Image

9:59 AM / Tuesday March 26, 2019

26 Jun 2011

Philadelphia Inquirer cuts job of Black journalists’ founder

  • Facebook
  • Twitter
June 26, 2011 Category: Local Posted by:

ABOVE PHOTO: Sandra D. Long (L) with Deirdre Childress, VP of Print NABJ.

(Photo by Robert Mendelsohn)

 

WASHINGTON, D.C.–The National Association of Black Journalists is deeply disappointed with Philadelphia Media Network’s decision to eliminate the job of NABJ Founder Sandra D. Long – the company’s highest-ranking African American woman.

 

Long, who served as vice president of editorial product development, left the newsroom of The Philadelphia Inquirer, her workplace of nearly 28 years, after bidding goodbye to colleagues on Wednesday.

 

Long told NABJ that, “I’m moving on. They terminated my job.”

 

“This is a sad day for journalism and diversity,” said NABJ President Kathy Y. Times. “We are grateful to Founder Long for her unwavering dedication to ensuring fair coverage of people of color in the Philadelphia community. She has worked extremely hard with The Philadelphia Inquirer, the Philadelphia Association of Black Journalists, and our national leaders to make the upcoming NABJ convention in Philadelphia a success.”

 

NABJ had been in negotiations with the company to determine its role in our 2011 Convention and Career Fair, expected to draw more than 3,000 journalists to Philadelphia, Aug. 3-7. Plans were underway for several events coordinated by Long, including receptions, training, and the publication of the student-produced newspaper, the NABJ Monitor.

 

Philadelphia Media Network spokesman Mark Block said the media company would continue to work with NABJ to sponsor several convention events. Block is vice president for external relations for Philadelphia Media Network, parent company of the Inquirer.

 

“It was purely a budget decision,” said Block. “Sandra’s stellar record at the Inquirer and with NABJ speaks for itself.”

 

The announcement shocked leaders of the Philadelphia Association of Black Journalists.

 

“Sandra’s absence at the Inquirer and the Daily News leaves a void in the heart and soul of the newsroom,” said Sarah J. Glover, president of the Philadelphia Association of Black Journalists. “She is a class act whose professionalism and character are unmatched. My head hangs low knowing she will no longer be a fixture at Philadelphia Media Network.”

 

“I am saddened by the sudden loss of Sandra to the management of The Inquirer. Long was the key player in The Inquirer’s support of the NABJ convention. All of us are in shock now about how quickly this has happened,” said Acel Moore, fellow NABJ Founder and Inquirer editor emeritus.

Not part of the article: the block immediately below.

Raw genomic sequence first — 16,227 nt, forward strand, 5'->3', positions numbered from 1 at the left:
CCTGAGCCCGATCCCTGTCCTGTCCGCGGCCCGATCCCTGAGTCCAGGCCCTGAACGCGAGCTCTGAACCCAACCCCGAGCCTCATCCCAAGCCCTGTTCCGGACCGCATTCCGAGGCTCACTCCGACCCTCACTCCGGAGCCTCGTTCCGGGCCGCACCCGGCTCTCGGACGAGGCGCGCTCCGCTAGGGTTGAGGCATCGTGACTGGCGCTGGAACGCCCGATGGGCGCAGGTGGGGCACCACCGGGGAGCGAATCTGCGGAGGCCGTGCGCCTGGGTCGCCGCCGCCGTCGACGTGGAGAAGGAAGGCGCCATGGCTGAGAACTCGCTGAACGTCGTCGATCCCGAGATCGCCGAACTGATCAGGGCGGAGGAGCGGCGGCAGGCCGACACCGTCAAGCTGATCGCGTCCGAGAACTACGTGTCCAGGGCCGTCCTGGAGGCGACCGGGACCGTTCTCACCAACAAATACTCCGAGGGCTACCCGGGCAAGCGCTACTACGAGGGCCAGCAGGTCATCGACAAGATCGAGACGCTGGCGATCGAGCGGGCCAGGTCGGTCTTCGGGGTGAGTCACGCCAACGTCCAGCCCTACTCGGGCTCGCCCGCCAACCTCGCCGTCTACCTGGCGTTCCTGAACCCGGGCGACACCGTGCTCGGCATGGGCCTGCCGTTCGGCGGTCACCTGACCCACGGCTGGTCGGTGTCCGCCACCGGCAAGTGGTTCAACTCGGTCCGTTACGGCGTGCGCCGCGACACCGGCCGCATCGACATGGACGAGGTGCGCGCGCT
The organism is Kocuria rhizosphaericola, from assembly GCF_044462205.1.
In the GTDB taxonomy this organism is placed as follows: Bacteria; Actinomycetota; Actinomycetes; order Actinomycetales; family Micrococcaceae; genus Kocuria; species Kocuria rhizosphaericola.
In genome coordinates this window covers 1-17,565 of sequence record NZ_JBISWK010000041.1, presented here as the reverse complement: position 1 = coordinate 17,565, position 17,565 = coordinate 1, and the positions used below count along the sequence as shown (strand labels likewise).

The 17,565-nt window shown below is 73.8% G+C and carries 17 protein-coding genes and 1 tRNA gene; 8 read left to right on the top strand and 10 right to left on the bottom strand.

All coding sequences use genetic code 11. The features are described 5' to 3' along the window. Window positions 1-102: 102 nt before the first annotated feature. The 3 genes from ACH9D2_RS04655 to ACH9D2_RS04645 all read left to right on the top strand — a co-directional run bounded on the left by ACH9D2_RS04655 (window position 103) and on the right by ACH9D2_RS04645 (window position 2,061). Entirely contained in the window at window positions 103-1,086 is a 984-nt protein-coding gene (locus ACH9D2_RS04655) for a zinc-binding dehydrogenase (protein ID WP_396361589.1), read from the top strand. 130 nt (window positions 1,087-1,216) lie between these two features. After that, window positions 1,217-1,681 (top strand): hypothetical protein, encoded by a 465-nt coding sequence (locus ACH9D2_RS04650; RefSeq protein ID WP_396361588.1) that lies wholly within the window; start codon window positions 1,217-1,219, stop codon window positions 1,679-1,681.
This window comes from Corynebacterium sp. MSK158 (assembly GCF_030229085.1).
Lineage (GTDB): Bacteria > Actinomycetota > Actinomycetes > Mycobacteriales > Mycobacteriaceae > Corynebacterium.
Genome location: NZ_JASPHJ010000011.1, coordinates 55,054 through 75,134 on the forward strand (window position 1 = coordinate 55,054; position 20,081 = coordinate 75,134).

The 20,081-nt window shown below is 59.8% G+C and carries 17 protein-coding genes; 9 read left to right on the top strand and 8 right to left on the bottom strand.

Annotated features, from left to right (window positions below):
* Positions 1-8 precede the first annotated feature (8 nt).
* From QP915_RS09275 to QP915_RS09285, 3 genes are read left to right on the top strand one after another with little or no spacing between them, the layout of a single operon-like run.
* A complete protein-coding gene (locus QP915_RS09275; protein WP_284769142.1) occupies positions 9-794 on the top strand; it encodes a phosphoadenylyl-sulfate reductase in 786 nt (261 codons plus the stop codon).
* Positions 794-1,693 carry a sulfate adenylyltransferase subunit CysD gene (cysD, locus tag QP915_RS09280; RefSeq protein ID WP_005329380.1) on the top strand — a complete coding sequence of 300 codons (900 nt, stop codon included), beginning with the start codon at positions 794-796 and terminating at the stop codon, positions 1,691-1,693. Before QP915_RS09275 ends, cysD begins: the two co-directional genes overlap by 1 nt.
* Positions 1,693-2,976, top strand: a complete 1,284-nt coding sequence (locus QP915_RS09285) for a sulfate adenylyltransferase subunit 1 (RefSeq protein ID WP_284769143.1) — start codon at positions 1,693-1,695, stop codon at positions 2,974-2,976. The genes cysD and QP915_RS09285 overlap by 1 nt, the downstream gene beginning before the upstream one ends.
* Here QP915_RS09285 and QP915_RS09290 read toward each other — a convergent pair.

Long was among the leaders who had weathered years of transitions at the company that owns the Inquirer, Daily News, and philly.com. Her position called for collaborations between the two newsrooms. Each year, she held a tea that focused on community issues and drew hundreds of black women to the Inquirer.

Image

 

Long is one of 44 founders of NABJ, an organization of more than 3,000 journalists, students, and media-related professionals that provides quality programs and services to and advocates on behalf of black journalists worldwide.

  • Facebook
  • Twitter

Leave a Comment

Recent News

Go With The-Flo

Paris Jackson enjoys date her boyfriend, Gabriel Glenn, hours after alleged suicide attempt

March 22, 2019

Tweet Share Pin Email ABOVE PHOTO: Paris Jackson  (Photo: By Eugene Powers / shutterstock) By Florence Anthony...

Seniors

Savvy Senior: Underutilized palliative care services can help relieve pain

March 15, 2019

Tweet Share Pin Email Dear Savvy Senior, What can you tell me about palliative care? My husband...

Entertainment

Lee Daniels: ‘Pain and anger’ around ‘Empire’ in recent weeks

March 24, 2019

Tweet Share Pin Email LOS ANGELES (AP) — “Empire” co-creator and executive producer Lee Daniels says the...

Stateside

AP FACT CHECK: Trump plays down white nationalist threat

March 22, 2019

Tweet Share Pin Email ABOVE PHOTO: (shutterstock) By Hope Yen, Seth Borenstein and Calvin Woodward associated press...

Oasis

Bishop Mary Floyd Palmer makes history as the Philadelphia Council of Clergy’s first woman president during Women’s History Month

March 22, 2019

Tweet Share Pin Email ABOVE PHOTO: Bishop Floyd Palmer leaving the pulpit following conclusion of Installation Ceremony...

Horoscopes

SUNscopes for the week, Mar. 24

March 22, 2019

Tweet Share Pin Email All Signs: This week Venus moves into Pisces, Mars moves into Gemini, and...

The Philadelphia Sunday Sun Staff